Mayor Rob Ford (R) is congratulated by his brother Doug after it was announced that Rob was elected as a city councillor and that Doug was stopped in his bid to become mayor in the municipal election in Toronto, October 27, 2014.

Mayor Rob Ford, right, is congratulated by his brother Doug after it was announced that Rob was elected as a city councillor and that Doug lost his bid to become mayor in the municipal election in Toronto, October 27, 2014.

Credit:

Mark Blinch/Reuters

It’s been jokingly called the "end of an error".

Rob Ford is no longer the mayor of the Canadian city of Toronto. John Tory, a moderate conservative, won the mayoral election on Monday with 40 percent of the vote, compared to 33 percent for Doug Ford, brother of the outgoing mayor.

Rob Ford's four-year tenure as mayor of Toronto was marked by scandal — including his heavy drinking and crack cocaine use.

He announced in September that he wouldn't seek re-election because he had been diagnosed with malignant liposarcoma — a rare form of cancer. His brother Doug ran in his place. Despite the cancer, though, Rob Ford opted to seek the City Council seat held by his brother in western Toronto, where he launched his political career. He won his old seat in a landslide Monday and said he would run for mayor again in four years.

“He is a super-star in that ward,” explains Daniel Dale, chief City Hall correspondent for the Toronto Star newspaper. “As long as [Rob Ford] is alive, and wants to run in Ward 2 Etobicoke North, he will very likely be elected — no matter what. Really, he could do almost anything and get elected there.”

In 2013, Rob Ford admitted that he had smoked crack cocaine in one of his "drunken stupors," but he refused to resign from office. Toronto's City Council stripped Ford of most of his powers but lacked the authority to force him out of office because he wasn't convicted of a crime.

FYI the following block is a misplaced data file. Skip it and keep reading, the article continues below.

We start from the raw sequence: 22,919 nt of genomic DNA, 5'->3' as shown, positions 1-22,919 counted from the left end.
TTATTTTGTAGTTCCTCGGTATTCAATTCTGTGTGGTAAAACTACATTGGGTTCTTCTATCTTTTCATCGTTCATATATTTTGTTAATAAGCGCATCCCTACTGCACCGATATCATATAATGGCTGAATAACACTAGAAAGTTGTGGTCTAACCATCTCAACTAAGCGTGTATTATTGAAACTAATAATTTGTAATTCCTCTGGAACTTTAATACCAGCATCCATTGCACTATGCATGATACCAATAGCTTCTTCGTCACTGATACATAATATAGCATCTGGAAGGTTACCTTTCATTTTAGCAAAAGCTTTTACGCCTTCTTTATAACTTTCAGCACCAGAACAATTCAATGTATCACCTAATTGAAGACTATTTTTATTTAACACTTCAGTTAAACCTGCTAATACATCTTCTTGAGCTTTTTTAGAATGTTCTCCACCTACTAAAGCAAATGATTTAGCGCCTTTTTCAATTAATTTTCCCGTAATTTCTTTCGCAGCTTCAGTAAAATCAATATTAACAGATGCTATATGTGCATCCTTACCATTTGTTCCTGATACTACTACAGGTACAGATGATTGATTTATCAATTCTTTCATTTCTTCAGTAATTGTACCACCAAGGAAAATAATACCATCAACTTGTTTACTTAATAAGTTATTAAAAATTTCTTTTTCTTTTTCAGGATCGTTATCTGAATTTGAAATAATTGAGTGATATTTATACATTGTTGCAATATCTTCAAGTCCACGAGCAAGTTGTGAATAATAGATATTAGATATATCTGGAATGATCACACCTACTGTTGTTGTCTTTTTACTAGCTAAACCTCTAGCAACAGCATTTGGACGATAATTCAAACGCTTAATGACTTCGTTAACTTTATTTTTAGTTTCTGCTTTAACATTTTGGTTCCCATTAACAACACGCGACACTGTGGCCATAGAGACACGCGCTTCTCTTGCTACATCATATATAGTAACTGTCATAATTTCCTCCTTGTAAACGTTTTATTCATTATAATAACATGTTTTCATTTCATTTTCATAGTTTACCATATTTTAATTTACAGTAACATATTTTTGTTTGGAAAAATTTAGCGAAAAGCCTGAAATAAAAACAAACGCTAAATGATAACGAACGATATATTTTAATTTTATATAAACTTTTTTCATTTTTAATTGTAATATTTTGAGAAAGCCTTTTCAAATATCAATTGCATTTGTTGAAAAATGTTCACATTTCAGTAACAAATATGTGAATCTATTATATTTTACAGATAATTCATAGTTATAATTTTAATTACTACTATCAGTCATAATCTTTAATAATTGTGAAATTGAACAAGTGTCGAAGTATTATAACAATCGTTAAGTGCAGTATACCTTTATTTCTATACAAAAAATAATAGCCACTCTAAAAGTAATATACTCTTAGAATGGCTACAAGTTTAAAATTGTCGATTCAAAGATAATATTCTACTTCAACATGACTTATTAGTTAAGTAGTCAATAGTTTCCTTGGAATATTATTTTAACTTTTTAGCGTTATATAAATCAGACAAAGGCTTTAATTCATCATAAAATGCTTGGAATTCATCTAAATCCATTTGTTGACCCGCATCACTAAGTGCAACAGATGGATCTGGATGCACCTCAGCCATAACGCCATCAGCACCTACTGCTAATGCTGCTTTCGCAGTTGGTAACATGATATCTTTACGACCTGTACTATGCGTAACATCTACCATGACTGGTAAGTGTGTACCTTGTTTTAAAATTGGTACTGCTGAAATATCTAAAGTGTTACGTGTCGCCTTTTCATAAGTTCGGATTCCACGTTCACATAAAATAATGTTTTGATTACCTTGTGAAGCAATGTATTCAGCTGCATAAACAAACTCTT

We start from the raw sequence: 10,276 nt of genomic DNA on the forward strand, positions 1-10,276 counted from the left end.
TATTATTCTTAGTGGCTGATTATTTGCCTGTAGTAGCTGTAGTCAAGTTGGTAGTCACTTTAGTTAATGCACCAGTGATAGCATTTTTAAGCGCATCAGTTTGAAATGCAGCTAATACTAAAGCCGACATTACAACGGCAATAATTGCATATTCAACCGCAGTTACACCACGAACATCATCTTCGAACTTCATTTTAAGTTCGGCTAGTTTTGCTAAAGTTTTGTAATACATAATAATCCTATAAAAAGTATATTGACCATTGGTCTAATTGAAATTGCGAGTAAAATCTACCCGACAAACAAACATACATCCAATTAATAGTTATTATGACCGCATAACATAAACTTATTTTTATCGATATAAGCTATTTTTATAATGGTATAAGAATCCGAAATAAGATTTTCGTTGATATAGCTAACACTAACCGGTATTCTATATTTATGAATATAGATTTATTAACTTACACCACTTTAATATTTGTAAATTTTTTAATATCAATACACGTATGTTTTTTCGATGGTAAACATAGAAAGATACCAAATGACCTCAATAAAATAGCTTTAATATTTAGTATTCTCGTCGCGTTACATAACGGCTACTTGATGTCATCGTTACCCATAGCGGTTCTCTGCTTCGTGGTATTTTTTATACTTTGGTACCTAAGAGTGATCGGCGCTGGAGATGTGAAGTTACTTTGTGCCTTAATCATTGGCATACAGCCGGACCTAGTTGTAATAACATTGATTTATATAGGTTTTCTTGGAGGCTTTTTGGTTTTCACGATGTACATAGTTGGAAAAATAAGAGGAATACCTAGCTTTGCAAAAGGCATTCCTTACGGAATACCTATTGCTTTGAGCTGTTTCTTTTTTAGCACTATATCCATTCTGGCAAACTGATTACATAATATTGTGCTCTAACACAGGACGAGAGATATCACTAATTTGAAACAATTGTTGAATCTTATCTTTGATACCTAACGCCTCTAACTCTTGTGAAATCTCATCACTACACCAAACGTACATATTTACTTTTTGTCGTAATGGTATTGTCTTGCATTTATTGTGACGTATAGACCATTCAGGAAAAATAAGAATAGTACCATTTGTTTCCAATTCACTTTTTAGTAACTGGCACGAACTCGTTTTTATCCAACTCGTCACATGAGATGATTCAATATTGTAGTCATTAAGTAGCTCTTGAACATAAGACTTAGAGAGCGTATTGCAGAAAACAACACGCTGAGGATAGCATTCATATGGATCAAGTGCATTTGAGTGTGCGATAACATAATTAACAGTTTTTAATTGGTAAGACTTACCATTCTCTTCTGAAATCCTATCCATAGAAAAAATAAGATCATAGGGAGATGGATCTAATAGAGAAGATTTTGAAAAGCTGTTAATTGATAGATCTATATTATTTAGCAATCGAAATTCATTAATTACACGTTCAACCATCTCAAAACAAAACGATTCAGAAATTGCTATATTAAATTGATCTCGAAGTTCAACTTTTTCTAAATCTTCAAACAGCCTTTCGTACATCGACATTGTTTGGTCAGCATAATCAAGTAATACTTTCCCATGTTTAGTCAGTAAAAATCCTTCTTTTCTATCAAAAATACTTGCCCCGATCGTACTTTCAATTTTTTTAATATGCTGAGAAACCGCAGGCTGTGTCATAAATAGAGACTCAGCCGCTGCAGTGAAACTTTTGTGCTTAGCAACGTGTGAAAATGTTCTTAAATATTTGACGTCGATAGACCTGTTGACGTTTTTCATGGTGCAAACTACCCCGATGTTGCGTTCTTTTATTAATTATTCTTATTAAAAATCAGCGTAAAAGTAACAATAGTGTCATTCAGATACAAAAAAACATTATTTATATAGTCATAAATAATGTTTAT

Ford announced he was entering rehab for drugs and alcohol earlier this year after media reports detailed three nights in which he was seen in public extremely intoxicated. One report was about a video that appeared to show him smoking a crack pipe again — nearly a year after reports of a similar video first brought international attention.

But despite Doug Ford’s more conservative behavior, he wasn’t as popular with the voters as his younger brother.

“He doesn’t have Rob’s soft, loveable side,” says Dale. “He’s sort of a hard-edged, frequently profane and nasty businessman — so he didn’t have the same street appeal.”

Rob Ford's antics made him the target of late-night television comedians in the US.

Last March, he appeared on "Jimmy Kimmel Live!" who introduced his guest by saying he "has tripped, bumped, danced, argued and smoked his way into our national consciousness."

And in November, musical guest Chris Daughtry performed a song called “The Ballad of Rob Ford” on Kimmel’s show.

Tory, Toronto's new mayor, has a reputation of being a more even-keeled politician.

“He’s very pleasant,” says Dale. “He’s sort of proudly boring — though he does have a sense of humor.”

In his acceptance speech, Tory said that "Torontonians want a future where their mayor proudly represents the whole city, one Toronto." And he vowed to restore Toronto's reputation on the international stage.

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